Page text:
Fix on Failure...greenspun.com : LUSENET : TimeBomb 2000 (Y2000) : One Thread
I keep reading that "gliches" will be "fixed on failure". This got me to thinking about my two recent failures.....
Had a new airconditioner/furnace installed last fall. Tested the airconditioner cause it was warm at the time. Didn't think to test the furnace. Shortly after New Year's, on the coldest night of the year, decided it was time to "test" :) You guessed it....no heat! Called the repairman.....he announced it was a faulty circuit breaker, and told me to call an electrician. Well, the breaker was just fine thank you very much! Another call to the repairman.....fortunately this time they sent one with a brain and he found they had forgotten to detach some little wire......
2nd "failure": Drove to the market and ran in to buy a few items. Returned to my car and turned on the key......engine started, but immediately quit. Tried a number of times before giving up. Phoned hubby..... He towed the car home and went to work trying to figure out what was wrong. Spent a couple days trying different things....total tune-up, tested fuel pump, fuses etc.....whatever men do to make a car run :) Turned out that the fuel sensor module had failed.... Fortunately, it was readily available at the dealer and I was back on the road in a few days. However, both these "failures" had a few things in common. For one thing, both were a bit difficult to diagnose....which took time. Also, even though in the furnace the problem was only a tiny wire attached wrong......say .1% of the total system.....the whole thing was rendered useless. Fortunately this was not in a Northern climate where the "domino effect" could have wreaked havoc with water pipes freezing etc...... In the car....again say .1% of the total system......the fact that the other 99.9% was in perfect working order, I was still stranded. Plans for the next few days had to be changed. Without a parts store with inventory on hand, the car was nothing more than a driveway ornament.
When I read of plans to "fix on failure", I just can't help but think of my little failures and wonder how much worse things would have been if the airconditioning Co., the car parts store, the phone Co., and hubby's car had all been suffering a 1% failure rate at the same time. Somehow, those three innocent sounding little words...."fix on failure"....just don't give me the warm fuzzies.....
-- LadyBug (email@example.com), April 25, 1999
"Fix on Failure" is a multi-ordinal sort of idea.
Sunday morning-- the toaster won't work. Use oven instead. FoF next week. (Ho-hum.)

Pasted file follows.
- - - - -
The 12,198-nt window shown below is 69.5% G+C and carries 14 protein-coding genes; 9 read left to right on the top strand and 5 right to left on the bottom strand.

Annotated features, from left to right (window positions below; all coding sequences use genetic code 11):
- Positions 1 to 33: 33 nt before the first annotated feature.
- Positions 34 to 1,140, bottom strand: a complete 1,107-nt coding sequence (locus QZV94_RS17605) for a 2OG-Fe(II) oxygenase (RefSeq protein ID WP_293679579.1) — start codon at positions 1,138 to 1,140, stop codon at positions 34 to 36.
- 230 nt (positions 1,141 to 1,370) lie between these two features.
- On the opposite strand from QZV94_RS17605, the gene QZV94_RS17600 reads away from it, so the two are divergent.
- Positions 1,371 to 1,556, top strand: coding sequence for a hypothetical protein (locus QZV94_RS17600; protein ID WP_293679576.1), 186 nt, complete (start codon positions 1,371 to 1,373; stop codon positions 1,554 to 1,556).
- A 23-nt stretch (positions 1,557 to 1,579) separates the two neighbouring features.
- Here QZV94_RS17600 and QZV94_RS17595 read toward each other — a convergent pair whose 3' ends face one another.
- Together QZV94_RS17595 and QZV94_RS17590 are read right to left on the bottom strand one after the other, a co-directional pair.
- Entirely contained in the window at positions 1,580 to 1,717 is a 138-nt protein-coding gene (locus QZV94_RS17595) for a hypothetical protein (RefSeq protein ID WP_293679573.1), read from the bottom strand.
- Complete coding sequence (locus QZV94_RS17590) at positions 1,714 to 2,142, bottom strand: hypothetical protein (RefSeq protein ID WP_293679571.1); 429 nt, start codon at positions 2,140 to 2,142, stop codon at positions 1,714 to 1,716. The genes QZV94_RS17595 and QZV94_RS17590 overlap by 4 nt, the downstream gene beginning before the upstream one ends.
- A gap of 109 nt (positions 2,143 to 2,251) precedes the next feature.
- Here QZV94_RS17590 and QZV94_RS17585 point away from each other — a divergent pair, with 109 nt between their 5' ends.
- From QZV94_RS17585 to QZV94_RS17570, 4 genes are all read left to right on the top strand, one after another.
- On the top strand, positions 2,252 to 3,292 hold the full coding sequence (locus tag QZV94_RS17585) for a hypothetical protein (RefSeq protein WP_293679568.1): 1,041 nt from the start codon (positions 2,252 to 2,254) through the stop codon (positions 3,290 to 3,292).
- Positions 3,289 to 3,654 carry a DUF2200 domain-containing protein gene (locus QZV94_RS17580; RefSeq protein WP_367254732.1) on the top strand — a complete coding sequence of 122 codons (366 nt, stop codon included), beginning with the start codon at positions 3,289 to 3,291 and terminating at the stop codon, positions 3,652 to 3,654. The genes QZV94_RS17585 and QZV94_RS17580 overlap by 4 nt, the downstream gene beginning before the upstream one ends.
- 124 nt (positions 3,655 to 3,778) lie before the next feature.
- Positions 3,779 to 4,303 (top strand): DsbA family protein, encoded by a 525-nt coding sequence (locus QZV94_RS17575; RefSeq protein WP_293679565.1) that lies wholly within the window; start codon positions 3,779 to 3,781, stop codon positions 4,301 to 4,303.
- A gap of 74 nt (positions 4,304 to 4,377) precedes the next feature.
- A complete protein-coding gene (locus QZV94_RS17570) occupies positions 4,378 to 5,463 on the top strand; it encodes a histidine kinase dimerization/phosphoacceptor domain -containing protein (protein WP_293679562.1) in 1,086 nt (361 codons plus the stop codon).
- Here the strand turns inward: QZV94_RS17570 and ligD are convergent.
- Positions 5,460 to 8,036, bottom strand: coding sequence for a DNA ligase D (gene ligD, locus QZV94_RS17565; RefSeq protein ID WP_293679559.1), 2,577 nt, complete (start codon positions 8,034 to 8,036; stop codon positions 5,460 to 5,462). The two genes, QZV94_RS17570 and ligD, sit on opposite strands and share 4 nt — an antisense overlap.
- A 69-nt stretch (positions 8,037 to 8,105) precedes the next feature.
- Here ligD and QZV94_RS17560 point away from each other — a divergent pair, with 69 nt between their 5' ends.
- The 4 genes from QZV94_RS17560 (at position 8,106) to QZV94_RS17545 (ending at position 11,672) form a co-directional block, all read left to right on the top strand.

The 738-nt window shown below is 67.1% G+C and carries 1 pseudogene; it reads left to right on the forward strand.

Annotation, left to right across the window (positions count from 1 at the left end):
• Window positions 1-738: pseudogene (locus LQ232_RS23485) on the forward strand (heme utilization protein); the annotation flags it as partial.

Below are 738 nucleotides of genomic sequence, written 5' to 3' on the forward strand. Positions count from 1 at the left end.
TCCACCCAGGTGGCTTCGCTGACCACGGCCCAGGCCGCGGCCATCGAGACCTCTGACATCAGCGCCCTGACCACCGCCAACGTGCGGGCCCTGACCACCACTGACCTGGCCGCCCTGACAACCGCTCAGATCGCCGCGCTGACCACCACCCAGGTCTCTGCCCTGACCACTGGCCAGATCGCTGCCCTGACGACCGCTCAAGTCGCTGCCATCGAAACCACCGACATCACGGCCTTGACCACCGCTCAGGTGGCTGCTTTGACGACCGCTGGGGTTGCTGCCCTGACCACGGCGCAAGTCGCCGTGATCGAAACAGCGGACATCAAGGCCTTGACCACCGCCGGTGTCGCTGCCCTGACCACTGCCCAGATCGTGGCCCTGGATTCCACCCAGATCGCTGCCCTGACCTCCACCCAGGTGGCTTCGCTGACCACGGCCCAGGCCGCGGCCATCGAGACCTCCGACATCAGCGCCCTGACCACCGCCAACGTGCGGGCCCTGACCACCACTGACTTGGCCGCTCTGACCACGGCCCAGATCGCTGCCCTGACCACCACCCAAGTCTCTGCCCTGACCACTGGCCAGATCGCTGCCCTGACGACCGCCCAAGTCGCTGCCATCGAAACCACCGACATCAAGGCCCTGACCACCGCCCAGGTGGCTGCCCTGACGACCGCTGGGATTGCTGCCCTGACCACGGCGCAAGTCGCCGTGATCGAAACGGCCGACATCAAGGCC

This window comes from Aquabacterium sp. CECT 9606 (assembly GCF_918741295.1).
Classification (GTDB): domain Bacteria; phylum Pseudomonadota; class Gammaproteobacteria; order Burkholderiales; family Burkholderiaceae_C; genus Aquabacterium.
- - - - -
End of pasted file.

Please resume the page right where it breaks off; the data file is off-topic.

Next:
Monday morning -- time to go to work, but the car has a flat tire. FoF. Late to work. (Mumble mumble!)
Tuesday -- the office network is down. FoF. Sys guy struggles all morning, gives up, calls vendor, they work thru the night. Back on line next morning. A day's work lost, deadline missed. (Loud grumbling by management.)
Saturday -- driving to Grandma's via Interstate. Ignition keyset fails, engine dies. No exits near. Stranded, call on cellphone, 40 minute wait for tow truck, no dealer in area. Weekend shot. Car towed home. FoF. (Kids _really_ annoyed, likewise parents.)
It can get worse. FoF not always prudent choice, but sometimes inevitable.
-- Tom Carey (firstname.lastname@example.org), April 25, 1999.
Tom Carey wrote:
>FoF not always prudent choice, but sometimes inevitable. <
Should FoF be considered when FbF [Fix before Failure] is a more logical choie?
Sometimes you don't know there is a problem with something until it breaks, such as a toaster.
But if you know something is going to break, such as a leak in a tire, wouldn't it be prudent to fix the leak before it strands you somewhere?
-- J (email@example.com), April 25, 1999.
A neighbor bought a nice new house and moved in in September. When it finally got cold in November, he turned on the furnace and nothing happened. He called the builder and they found out the problem. It seems that the subcontractor forgot to install the furnace. True story. All of the quality checks failed. Fortunately this happened in Florida and not Minnesota.
-- Tom (firstname.lastname@example.org), April 25, 1999.
LadyBug, Had to respond to your name. Every spring I get thousands of ladybugs around, on, and in my house. We kill them. Don't want to, but can't live with them.
-- bugkiller, I'msick of those bugs in the (email@example.com), April 26, 1999.
Other fundamental implied part(s) of "fix on failure" are:
No preventative actions to reduce impact of "easily fixable" repairs,
No ability to predict "what will fail",
Getting several "symptoms" at the same time as the underlying cause(s); but what is a symptom, what is the actual cause(s), and what are just minor problems, that can be fixed later?
Secondary effects of the failure (fires, spills, leaks, accidents, injuries, damage, corrupted data, and lost/irritated/hurt/damaged/destroyed clients and employees) could be (probably will be) worse than the actual damage to equipment and the process or production.
-- Robert A. Cook, PE (Kennesaw, GA) (firstname.lastname@example.org), April 26, 1999.